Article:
Thursday 10 October 2019
It was an honour to sponsor the first Diwali Festival in the Scottish Parliament this week.
The event brought together many people from all faiths and communities to celebrate together and my thanks go to the representatives from the Hindu Forum of Britain Scotland Chapter for organising the event.
We were treated to a wonderful dance and some fantastic music as well as taking part in the lighting of the lamp.
Diwali Festival of Light is one of the most important festivals for Hindus across the world.
The festival promotes and celebrates new beginnings and the triumph of good over evil and light over darkness – this is particularly timely in these extremely unpredictable political times.
This is also a time for families and friends to come together and share with each other and those less fortunate, as well as an opportunity to bring communities together in celebration.
I send my best wishes to everyone celebrating Diwali and thank everyone involved in organising not only our wonderfully colourful reception but all of the celebratory events taking place across Scotland.
Many of you will know that I have campaigned relentlessly including lodging a members bill on responsible parking so taking part in the final stages of the Transport Bill and seeing my proposal integrated into the new Bill was a great achievement.
My Bill sought to consolidate and clarify the laws surrounding pavement parking, and prohibit parking on pavements, adjacent to drop kerbs and double parking. The primary aim of the bill was to enhance the freedom of movement for all pedestrians, which would be particularly beneficial for those with disabilities and their carers, older people and people with pushchairs.
You can view the full debate here: https://www.parliament.scot/parliamentarybusiness/ReportSelectPage.aspx?type=plenary&year=2019&page=0&meeting=-1
To mark the 10 year anniversary of the Charter of Rights for People with Dementia and their Carers I held a members business debate in Parliament this week.
A reception marking the 10 year anniversary of the charter was also scheduled to take place on the same evening. However this was cancelled due to parliamentary business running until almost 9pm.
I and many others were disappointed as the dementia choir were due to perform and many people had travelled from across the country to hear the debate and attend the reception.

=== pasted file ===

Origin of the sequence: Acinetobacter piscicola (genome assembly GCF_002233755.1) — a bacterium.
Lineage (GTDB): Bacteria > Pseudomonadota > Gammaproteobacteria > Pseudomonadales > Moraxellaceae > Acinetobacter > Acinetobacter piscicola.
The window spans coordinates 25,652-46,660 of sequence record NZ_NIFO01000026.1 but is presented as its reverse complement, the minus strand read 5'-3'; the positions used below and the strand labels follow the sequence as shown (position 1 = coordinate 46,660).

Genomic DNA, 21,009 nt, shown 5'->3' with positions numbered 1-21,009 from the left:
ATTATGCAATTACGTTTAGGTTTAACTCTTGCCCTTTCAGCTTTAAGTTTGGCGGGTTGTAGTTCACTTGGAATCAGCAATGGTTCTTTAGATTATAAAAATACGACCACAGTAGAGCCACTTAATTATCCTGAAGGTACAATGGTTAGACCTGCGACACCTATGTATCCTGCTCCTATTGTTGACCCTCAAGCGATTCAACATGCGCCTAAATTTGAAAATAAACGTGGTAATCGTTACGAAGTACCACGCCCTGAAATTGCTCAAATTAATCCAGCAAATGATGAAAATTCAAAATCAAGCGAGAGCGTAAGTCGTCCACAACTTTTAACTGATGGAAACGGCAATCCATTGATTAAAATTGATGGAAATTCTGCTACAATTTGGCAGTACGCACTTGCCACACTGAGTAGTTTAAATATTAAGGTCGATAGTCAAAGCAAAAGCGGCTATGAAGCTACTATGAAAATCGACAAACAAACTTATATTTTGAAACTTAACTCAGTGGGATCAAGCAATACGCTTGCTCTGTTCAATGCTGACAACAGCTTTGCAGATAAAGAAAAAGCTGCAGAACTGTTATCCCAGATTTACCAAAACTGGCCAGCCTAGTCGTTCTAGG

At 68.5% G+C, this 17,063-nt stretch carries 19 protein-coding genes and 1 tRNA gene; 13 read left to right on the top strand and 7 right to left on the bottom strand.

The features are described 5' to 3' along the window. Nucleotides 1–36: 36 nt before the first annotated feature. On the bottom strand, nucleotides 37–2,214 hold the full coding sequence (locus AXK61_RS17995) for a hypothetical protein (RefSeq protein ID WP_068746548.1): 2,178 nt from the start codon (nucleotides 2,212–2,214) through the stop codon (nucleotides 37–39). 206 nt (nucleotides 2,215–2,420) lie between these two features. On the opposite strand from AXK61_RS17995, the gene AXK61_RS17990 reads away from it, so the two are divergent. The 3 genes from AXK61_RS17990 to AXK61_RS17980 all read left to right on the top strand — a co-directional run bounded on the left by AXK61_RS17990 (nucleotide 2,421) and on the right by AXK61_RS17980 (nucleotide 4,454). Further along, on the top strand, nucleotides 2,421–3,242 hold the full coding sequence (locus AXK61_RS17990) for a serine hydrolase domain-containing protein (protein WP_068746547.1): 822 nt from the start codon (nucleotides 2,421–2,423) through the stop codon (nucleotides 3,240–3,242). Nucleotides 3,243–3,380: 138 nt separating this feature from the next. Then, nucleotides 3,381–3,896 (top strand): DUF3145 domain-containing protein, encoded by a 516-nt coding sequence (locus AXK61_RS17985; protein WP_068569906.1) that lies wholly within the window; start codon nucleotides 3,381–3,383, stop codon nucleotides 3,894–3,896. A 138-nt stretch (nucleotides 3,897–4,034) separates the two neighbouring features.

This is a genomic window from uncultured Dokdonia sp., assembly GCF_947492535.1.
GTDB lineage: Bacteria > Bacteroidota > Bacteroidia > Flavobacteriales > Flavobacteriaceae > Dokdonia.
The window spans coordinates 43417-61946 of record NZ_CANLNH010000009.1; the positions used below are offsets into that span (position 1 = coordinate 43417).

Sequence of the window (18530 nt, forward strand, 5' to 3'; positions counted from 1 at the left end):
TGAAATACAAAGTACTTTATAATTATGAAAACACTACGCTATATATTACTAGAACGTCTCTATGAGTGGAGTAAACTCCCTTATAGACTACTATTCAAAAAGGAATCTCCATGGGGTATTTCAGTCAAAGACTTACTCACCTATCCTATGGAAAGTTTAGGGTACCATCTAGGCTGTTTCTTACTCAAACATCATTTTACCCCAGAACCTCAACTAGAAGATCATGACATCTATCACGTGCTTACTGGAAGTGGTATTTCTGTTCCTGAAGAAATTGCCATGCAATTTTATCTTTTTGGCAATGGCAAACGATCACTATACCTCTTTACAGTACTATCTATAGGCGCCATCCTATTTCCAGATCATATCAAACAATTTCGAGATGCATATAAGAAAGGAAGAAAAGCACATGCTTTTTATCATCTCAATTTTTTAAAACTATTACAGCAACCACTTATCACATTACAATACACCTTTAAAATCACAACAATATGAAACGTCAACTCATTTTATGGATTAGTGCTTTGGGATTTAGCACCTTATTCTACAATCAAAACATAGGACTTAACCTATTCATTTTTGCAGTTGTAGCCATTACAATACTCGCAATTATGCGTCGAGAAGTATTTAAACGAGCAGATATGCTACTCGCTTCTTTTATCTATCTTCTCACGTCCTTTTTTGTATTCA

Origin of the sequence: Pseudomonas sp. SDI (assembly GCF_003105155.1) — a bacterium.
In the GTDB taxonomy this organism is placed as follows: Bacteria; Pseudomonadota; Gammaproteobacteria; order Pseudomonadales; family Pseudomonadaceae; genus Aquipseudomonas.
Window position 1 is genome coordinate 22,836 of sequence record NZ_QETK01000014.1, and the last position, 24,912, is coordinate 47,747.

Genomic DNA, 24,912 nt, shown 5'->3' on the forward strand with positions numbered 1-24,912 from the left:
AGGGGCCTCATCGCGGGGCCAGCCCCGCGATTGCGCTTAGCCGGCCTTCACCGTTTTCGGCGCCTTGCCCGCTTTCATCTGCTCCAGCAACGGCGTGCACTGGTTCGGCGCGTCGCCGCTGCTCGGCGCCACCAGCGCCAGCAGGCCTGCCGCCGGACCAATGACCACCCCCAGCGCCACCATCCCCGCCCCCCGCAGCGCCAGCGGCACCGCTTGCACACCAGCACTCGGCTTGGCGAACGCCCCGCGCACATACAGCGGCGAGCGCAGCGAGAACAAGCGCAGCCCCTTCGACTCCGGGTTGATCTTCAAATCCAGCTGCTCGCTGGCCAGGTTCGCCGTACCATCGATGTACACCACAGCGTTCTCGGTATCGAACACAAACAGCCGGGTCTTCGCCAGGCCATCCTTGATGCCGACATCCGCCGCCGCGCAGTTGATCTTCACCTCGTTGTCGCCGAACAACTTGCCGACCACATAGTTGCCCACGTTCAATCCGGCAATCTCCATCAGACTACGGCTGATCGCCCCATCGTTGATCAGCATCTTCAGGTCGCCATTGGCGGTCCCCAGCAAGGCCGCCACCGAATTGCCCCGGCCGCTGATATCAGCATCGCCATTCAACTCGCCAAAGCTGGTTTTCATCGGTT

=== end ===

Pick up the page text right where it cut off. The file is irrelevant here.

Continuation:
I am hopeful we can re-arrange the event.
You can access the full debate here: http://www.parliament.scot/parliamentarybusiness/report.aspx?r=12310&i=111267
Black History Month
I met up with representatives from the Coalition for Racial Equality and Rights in Parliament last week.
They were highlighting Black History Month, an initiative first launched in Glasgow in 2001 and takes place throughout October.
It focuses on people whose sacrifices, contributions and achievements against a backdrop of racism, inequality and injustice are often forgotten about and who are absent from our history books and education system.
Over the years, events have spread throughout Scotland and this year’s programme includes Glasgow, Edinburgh, Dundee and Aberdeen.
This year’s Black History Month has once again provided the opportunity for CRER to work in collaboration with individuals, community groups, voluntary sector organisations and public sector organisations.
You can download the programme here: https://www.crer.scot/black-history-month
A report has been published detailing the range of measures being put in place by the Scottish Government to mitigate a ‘no deal’ Brexit.
The overview document outlines the depth and scope of work underway, suggests what actions the UK Government should take and sets out the challenges Scotland may nevertheless face in the event of a ‘no deal’ on 31 October.
It details steps to protect food and medicine supplies, support businesses and safeguard vulnerable citizens. Specific initiatives have included the establishment of a Scottish Medicines Shortage Response Group and a commitment to create a £7 million Rapid Poverty Mitigation Fund in the event of a ‘no deal’.
You can read the full report here: https://www.gov.scot/publications/scottish-government-overview-no-deal-preparations/
The Scottish Government has called for the scrapping of a requirement that EU citizens live in the UK for five years before being eligible for settled status.
The Scottish Government has written to Home Office Minister Brandon Lewis arguing the move will better protect the rights of EU citizens.
EU citizens who want to remain legally resident in the UK after Brexit have to apply through the UK Government’s EU Settlement Scheme.
But those who have lived in the UK for less than five years are eligible only for pre-settled status, which does not give them or their children a guaranteed permanent right to remain.
I had no hesitation in supporting the passage of the Children (Equal Protection from Assault) (Scotland) Bill which was lodged by John Finnie MSP.
We should all be committed to making Scotland the best place in the world for children to grow up. That means placing children’s rights at the heart of what we do, so that we create a Scotland where children feel loved, safe and respected.
The removal of the defence of reasonable chastisement will help to ensure that that goal can be achieved. The bill places Scotland in the vanguard in the UK in providing children with the same legal protection from assault as adults. That is the kind of country that I want our children to grow up in.